A Communication for Education Advocates in SEE Districts - January 8, 2021
What is happening at the Capitol?
Welcome!  As the 2021 Legislative Session began this Tuesday, January 5, I am back to publishing these SEE weekly legislative updates.  The only thing that Governor Tim Walz, the DFL-controlled House, and the Republican-controlled Senate must accomplish is setting a balanced two-year budget. With significant partisan differences, getting it done by the constitution-defined end of session on May 17 is unlikely. Many political pundits expect a special session to extend well into summer, and if it continues past June 30, the Minnesota state government begins to shut down.

Check out this Stay Informed During the Legislative Session document. SEE offers many ways to follow the legislative action, including these updates, Brad's Blog, the 2021 Education Bill Summary, legislative committee schedules, and more, All of which are contained in this one accessible document.

Bill introductions began on Thursday. Symbolically, the first bills introduced define the top priorities for the House and Senate. On the education front, the House has HF1, which provides economic assistance for housing, food, and broadband. Also, HF 4 provides resources to support students and districts through the pandemic. The two bills contain the provisions to expand broadband access across the state and using the higher student enrollment counts from either last
SEE would like to thank its 
Premier Business Partners. 
Logo linked to Partners website
year or this year when calculating school district revenue, both of which SEE strongly supports. Other provisions include temporary flexibility around the school year and grants for student support services. In the Senate, SF4 would stop the Governor from closing in-person learning and activities.

Today, at a SEE meeting, both Senator Roger Chamberlain (R-Lino Lake), the Senate Education Finance and Policy Committee's new chair, and Representative Ruth Richardson (DFL-Mendota Heights), the new chair of the House Policy Committee, talked about their legislative priorities. Sen. Chamberlain has been in the Senate leadership for years and previously chaired the powerful Senate Tax Committee. Rep. Richardson is serving her 2nd term and previously co-chaired the House Select Committee on Racial Justice. (See the committee's final recommendations report.) The two legislators found common ground around eliminating the persistent and troubling achievement gap between Minnesota's white students and students of color. Following is a summary of their priorities.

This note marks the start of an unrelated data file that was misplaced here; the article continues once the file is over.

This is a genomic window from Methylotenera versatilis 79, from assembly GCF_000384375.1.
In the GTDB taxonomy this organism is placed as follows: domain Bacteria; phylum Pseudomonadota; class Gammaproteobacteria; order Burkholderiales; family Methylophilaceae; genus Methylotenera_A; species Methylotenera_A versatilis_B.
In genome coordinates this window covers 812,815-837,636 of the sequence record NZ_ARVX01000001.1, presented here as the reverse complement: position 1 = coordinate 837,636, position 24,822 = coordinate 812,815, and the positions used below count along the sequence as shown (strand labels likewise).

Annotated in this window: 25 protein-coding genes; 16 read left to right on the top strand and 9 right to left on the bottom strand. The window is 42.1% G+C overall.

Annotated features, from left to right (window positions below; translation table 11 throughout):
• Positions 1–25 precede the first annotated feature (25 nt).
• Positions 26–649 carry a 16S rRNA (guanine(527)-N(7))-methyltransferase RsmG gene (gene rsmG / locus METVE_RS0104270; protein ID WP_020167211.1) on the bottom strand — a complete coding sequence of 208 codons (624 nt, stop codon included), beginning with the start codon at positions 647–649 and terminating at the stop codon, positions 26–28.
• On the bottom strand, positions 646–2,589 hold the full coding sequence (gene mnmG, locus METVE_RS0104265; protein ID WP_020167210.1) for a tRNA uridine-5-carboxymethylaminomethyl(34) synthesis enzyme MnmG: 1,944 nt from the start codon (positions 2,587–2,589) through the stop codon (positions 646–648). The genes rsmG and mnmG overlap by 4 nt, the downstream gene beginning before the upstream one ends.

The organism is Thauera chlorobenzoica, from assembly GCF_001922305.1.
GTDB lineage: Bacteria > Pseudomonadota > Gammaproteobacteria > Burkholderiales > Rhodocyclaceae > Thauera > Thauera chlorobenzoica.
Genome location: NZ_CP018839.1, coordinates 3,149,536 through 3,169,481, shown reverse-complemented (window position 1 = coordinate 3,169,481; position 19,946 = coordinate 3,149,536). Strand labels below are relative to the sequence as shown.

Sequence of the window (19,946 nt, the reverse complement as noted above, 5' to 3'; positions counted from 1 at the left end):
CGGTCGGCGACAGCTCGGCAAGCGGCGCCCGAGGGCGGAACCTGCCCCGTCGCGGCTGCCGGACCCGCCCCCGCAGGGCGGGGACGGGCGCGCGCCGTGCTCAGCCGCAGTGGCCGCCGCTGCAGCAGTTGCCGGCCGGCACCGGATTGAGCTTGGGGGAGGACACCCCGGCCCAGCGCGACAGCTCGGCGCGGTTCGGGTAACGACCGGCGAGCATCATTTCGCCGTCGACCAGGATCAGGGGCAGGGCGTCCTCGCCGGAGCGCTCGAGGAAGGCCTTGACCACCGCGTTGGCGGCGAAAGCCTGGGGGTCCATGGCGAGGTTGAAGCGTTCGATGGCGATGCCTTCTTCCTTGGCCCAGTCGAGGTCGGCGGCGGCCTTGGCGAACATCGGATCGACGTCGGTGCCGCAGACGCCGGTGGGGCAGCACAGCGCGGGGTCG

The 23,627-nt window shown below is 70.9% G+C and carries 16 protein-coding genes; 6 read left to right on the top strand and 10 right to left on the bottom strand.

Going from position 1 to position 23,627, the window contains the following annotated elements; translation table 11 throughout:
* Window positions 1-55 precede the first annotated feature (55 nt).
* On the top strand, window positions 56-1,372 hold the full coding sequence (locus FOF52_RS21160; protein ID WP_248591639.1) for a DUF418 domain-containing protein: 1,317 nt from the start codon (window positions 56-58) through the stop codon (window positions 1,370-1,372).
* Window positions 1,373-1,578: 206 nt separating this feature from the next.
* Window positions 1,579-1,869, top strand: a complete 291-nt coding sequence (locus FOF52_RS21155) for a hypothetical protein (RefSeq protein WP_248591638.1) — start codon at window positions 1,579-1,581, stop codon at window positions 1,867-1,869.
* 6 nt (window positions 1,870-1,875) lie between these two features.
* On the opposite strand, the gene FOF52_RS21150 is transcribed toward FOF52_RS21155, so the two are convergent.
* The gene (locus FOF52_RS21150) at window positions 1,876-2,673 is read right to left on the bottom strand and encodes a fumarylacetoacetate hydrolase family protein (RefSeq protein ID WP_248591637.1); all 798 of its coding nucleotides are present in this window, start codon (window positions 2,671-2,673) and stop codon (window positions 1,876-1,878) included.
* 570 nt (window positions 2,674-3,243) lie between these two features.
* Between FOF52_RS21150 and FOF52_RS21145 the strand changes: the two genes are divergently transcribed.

Representative Ruth Richardson Priorities
  • Eliminate discipline disparities
  • Focus on all students reading by age 8
  • Expand school-based supports for families and students
  • Mental health support
  • Increase teacher diversity
  • Increase driver license attainment by requiring schools to provide driver education
  • Increase alternatives paths to prepare students for careers other than through a 4-year college education
Senator Roger Chamberlain Priorities
  • Return students to in-person school and activities
  • Increase literacy through LTRS professional development
  • Mental health support
  • Expand school choice - Opportunity Scholarships for private and religious schools
  • Focus on accountability through MCA testing
  • Increase equalization for to reduce cost for school levies
Perhaps the most significant area of disconnect is that Rep. Richardson wants to provide expanded school-based supports for families and students that include any issues that limit a student's ability to learn, known as full-service community schools. Sen. Chamberlain believes in expanding school choice and wants to provide targeted opportunity scholarships. The scholarship program establishes a convoluted process to send more public funding to private schools, including religious ones. The Legislature should focus on stabilizing the funding for Minnesota's public schools by eliminating the $800 million cross subsidy (the unfunded cost of providing mandated special education services), before directing more scarce resources to private schools.    
If you have any questions or comments, please don't hesitate to contact me.

Deb Griffiths
Schools for Equity in Education (SEE)
Director of Communications and Community Outreach